They're Reneging On Government Deposit Insurance
There’s a little detail in the just announced bailout of the Cypriot banks (and Cypriot economy as a whole) that could be setting an entirely disastrous precedent for the entire European banking system. Please note the “could be” here, it depends upon how people react next.
That Cyprus and its banks need bailing out is beyond doubt. The banking sector is absolutely vast as compared to the size of the economy (largely as a result of a couple of decades of use as a secure location for Russian deposits) and the banks are indeed bust. Largely because they were heavily invested in Greek Government bonds which then, as we all know, suffered two substantial haircuts.
So, something needed to be done. And something has been done. More money is being sent in to recapitalise the banks, Cypriot loans are being rescheduled, the government will sell off assets to help plug the gap and so on. However, there is this one further detail that could have seriously bad effects:
Euro-area finance ministers agreed to an unprecedented tax on Cypriot bank deposits as officials unveiled a 10 billion-euro ($13 billion) rescue plan for the country, the fifth since Europe’s debt crisis broke out in 2009.
Cyprus will impose a levy of 6.75 percent on deposits of less than 100,000 euros — the ceiling for European Union account insurance — and 9.9 percent above that.
There’s nothing particularly bad about making depositors carry some of the load of a bank failure. Indeed, it has something to recommend it: if it happens occasionally then people will take more care over where they put their money and what the banks do with it.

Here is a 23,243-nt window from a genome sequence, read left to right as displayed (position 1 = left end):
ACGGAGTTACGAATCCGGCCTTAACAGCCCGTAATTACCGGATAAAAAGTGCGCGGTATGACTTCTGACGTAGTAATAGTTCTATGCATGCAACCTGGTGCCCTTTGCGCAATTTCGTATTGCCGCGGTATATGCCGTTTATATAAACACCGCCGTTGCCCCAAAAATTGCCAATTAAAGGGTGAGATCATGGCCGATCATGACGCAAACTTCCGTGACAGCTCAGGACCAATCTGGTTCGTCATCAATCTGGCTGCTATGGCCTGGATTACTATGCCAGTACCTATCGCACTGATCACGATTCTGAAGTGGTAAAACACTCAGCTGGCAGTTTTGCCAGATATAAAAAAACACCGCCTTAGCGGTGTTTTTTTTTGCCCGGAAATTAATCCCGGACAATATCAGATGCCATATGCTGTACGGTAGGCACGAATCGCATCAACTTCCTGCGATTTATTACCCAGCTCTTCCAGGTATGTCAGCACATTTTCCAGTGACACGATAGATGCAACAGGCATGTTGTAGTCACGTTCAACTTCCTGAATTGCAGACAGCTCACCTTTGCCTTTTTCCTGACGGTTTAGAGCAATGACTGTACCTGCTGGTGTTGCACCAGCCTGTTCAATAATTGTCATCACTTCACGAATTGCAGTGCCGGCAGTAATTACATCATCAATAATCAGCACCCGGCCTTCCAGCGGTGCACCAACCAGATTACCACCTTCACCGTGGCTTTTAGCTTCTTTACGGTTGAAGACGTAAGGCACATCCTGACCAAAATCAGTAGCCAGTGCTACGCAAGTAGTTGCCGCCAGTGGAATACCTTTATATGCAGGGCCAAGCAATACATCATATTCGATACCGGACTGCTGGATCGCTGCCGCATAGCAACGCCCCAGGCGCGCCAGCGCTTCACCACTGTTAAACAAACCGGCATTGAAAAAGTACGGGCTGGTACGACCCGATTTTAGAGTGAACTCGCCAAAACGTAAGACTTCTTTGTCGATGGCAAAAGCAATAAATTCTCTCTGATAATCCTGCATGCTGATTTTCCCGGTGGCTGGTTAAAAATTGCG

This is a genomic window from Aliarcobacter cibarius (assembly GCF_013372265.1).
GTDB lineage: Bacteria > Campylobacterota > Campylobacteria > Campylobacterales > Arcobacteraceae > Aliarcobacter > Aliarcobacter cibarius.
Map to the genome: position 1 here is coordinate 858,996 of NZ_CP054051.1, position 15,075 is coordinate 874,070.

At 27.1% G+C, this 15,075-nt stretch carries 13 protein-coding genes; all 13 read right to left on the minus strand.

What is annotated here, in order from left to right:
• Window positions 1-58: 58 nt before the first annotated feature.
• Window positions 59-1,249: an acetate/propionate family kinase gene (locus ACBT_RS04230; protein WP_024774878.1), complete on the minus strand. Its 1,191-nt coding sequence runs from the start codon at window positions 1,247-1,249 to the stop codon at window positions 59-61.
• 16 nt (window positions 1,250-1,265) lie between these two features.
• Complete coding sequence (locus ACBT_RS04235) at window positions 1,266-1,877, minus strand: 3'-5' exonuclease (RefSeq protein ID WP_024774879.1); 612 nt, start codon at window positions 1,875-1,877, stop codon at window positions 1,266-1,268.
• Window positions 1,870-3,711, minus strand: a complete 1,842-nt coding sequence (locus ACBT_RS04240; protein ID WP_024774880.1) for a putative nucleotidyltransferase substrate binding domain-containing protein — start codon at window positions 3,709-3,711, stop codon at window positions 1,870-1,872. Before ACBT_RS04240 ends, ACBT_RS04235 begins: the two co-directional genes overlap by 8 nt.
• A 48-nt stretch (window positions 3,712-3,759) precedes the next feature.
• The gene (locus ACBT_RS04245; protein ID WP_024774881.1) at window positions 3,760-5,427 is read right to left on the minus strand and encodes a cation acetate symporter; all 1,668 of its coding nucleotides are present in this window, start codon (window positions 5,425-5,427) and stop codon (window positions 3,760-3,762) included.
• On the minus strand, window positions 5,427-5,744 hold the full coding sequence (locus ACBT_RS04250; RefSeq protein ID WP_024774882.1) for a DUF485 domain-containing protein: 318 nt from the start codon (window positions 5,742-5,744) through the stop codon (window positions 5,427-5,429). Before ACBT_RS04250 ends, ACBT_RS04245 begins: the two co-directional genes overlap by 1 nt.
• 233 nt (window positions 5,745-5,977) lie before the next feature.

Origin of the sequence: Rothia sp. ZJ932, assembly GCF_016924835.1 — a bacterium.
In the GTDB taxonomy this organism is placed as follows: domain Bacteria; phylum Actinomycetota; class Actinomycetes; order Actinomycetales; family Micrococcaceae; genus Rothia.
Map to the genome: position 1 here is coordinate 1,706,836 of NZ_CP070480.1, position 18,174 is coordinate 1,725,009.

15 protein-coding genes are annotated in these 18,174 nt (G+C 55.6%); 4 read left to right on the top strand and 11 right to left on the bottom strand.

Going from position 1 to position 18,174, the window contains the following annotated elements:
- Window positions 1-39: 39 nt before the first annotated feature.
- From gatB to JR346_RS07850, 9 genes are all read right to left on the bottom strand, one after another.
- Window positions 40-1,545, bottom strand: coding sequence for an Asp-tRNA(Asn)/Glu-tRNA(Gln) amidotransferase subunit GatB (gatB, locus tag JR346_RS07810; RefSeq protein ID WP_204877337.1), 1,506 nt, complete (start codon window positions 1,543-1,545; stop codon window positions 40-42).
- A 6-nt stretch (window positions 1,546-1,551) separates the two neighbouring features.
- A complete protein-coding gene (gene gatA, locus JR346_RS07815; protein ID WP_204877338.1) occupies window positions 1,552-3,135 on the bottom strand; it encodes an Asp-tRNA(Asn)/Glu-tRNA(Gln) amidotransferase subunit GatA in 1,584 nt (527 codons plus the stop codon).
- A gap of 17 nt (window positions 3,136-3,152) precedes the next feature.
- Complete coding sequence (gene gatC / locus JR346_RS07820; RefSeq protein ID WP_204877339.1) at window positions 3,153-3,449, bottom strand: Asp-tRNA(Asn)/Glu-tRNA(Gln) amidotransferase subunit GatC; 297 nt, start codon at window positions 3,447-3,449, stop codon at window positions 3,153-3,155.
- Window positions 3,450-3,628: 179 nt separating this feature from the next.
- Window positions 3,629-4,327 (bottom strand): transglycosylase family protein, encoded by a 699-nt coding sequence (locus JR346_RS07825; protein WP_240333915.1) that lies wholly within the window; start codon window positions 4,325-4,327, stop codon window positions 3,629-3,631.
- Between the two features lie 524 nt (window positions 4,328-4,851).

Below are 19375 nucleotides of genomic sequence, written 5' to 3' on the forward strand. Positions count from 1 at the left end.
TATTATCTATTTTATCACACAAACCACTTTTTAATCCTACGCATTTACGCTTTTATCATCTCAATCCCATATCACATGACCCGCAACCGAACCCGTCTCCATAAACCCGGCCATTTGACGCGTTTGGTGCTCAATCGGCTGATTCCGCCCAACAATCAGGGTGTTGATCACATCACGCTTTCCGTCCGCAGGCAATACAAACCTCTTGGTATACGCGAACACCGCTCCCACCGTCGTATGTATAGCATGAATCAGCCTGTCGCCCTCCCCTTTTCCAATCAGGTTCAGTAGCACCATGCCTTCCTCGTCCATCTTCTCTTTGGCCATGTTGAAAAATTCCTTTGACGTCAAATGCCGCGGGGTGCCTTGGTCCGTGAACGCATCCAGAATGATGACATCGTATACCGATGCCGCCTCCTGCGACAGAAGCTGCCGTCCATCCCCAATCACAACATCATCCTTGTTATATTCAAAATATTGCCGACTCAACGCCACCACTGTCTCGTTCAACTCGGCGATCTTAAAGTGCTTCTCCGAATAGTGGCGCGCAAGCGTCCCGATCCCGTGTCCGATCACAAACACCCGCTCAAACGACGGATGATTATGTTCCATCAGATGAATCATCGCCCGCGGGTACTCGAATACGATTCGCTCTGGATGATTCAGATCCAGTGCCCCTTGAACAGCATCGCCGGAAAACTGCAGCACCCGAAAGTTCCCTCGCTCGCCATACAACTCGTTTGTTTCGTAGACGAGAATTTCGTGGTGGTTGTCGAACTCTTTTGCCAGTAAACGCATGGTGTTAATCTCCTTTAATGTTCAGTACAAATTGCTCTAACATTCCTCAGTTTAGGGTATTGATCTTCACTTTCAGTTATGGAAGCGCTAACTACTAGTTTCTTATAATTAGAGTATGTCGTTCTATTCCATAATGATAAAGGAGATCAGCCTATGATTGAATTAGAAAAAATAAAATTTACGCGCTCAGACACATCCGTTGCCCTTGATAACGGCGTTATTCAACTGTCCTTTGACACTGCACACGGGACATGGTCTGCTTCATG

However, there’s a very great difference between allowing depositors without government insurance to take losses and actually reneging on the previously promised government insurance. And it’s that second that they’re actually doing here. Here’s the description of the Cypriot government deposit insurance scheme:
(Reuters) - The euro zone struck a deal on Saturday to hand Cyprus a bailout worth 10 billion euros ($13 billion), but demanded depositors in its banks forfeit some money to stave off bankruptcy despite the risks of a wider run on savings.
The eastern Mediterranean island becomes the fifth country after Greece, Ireland, Portugal and Spain to turn to the euro zone for financial help during the region's debt crisis.
In a radical departure from previous aid packages - and one that gave rise to incredulity and anger across the country - euro zone finance ministers forced Cyprus' savers to pay up to 10 percent of their deposits to raise almost 6 billion euros.
Almost half of its depositors are believed to be non-resident Russians, but most of those queuing on Saturday at automatic teller machines to pull out cash appeared to be Cypriots.